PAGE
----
Snake decorations on the Iron Age pottery from Sarūq al-Ḥadīd: a possible ritual centre?


  • Steven Karacic
  • Mansour Boraik
  • Qandil
  • Hélène David-Cuny


ritual, south-eastern Arabia, pottery, Iron Age, portable X-ray fluorescence (pXRF)


The Early Iron Age pottery from Sarūq al-Hadīd has a high frequency of vessels decorated with snake appliqué. These vessels compare favourably with material from al-Qusays, MasāfT, Biṭnah, and Salūt, all of which have been interpreted as ritual centres, and these ceramic parallels suggest that ritual practices were conducted at Sarūq al-Ḥadīd as well. Visual analysis and portable X-ray fluorescence conducted on the Snake Ware from Sarūq al-Ḥadīd determined that the same fabric was used to create the jars, lids, and deep bowls. The pedestalled bowls, however, are the product of at least three different fabrics. We suggest that several different groups, which episodically converged at Sarūq al-Hadīd, brought the pedestalled bowls with them and used these vessels in a shared ritual. We further argue that such inter-group meetings, when contextual ized within the broader developments of the Iron Age, played a key role in the economy and society of south-eastern Arabia.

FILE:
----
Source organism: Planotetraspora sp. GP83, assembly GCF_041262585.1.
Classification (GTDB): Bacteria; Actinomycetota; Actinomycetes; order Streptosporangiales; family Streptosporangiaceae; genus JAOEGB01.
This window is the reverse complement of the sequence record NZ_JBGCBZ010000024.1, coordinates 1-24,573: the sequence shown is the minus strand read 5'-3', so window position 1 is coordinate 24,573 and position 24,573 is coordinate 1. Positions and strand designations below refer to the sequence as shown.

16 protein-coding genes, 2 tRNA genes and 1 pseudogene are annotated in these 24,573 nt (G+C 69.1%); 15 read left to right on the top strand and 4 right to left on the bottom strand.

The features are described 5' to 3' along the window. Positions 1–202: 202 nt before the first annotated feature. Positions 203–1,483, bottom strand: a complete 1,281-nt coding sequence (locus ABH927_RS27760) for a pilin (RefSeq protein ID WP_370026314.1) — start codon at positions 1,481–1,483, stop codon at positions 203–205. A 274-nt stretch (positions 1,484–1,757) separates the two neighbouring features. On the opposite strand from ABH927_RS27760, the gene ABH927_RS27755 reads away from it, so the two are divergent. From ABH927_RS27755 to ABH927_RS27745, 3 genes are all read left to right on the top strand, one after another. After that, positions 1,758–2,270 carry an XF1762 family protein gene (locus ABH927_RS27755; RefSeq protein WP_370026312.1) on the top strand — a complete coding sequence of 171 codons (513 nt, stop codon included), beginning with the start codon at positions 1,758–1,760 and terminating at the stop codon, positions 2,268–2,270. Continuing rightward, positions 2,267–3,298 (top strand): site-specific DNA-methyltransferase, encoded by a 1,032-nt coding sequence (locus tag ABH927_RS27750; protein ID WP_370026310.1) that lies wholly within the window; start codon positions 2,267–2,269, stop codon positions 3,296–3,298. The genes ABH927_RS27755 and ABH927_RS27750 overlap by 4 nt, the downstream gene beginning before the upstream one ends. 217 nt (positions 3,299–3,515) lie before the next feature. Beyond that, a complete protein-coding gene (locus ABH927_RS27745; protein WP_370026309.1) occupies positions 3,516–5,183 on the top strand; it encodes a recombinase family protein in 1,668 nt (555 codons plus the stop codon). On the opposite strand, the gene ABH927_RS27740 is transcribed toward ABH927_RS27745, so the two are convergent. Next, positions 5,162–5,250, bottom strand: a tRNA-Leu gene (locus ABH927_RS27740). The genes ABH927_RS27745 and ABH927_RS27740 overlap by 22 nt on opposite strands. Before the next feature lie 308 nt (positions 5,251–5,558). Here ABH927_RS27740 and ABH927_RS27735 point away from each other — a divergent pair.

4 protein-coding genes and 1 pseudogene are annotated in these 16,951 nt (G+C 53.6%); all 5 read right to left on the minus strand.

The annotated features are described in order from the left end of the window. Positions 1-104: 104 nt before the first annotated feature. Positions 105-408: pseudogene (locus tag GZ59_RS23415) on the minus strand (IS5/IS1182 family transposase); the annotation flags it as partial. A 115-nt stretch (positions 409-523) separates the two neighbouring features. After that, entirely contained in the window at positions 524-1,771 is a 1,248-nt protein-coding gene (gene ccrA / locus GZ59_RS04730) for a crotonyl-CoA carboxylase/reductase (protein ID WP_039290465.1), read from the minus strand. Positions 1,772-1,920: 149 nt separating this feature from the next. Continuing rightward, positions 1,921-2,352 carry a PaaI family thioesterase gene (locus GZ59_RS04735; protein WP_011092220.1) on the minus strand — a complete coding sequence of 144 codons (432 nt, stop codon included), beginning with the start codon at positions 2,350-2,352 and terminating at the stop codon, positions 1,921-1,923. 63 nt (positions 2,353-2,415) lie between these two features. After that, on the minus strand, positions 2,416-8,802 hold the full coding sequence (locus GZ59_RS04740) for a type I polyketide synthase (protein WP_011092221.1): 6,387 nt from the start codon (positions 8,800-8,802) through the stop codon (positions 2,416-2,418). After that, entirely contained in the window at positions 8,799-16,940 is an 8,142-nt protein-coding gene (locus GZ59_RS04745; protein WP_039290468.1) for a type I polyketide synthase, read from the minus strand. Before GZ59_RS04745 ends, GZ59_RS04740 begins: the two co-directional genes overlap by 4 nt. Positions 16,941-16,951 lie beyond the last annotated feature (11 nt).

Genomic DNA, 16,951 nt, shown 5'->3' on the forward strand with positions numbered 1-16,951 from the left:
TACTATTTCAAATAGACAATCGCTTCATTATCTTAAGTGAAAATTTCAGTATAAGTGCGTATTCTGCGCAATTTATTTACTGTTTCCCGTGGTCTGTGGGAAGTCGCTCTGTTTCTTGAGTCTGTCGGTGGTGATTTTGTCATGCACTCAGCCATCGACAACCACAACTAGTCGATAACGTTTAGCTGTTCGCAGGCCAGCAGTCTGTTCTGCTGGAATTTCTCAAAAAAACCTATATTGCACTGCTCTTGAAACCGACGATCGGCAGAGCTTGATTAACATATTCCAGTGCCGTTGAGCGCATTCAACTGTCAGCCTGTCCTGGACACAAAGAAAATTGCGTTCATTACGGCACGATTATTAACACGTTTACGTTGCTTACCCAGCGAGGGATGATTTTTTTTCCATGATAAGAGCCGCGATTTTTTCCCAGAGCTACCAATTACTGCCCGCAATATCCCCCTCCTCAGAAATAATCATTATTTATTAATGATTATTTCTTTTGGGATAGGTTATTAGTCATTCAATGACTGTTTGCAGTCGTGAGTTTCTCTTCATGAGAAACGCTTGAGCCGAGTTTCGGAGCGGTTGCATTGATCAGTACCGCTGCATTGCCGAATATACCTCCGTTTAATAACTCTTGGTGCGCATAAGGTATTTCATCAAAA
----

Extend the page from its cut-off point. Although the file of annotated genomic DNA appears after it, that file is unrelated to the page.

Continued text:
How to Cite

Karacic, S., Boraik, M., Qandil, H., & David-Cuny, H. (2017). Snake decorations on the Iron Age pottery from Sarūq al-Ḥadīd: a possible ritual centre?. Proceedings of the Seminar for Arabian Studies, 47, 139–151. Retrieved from

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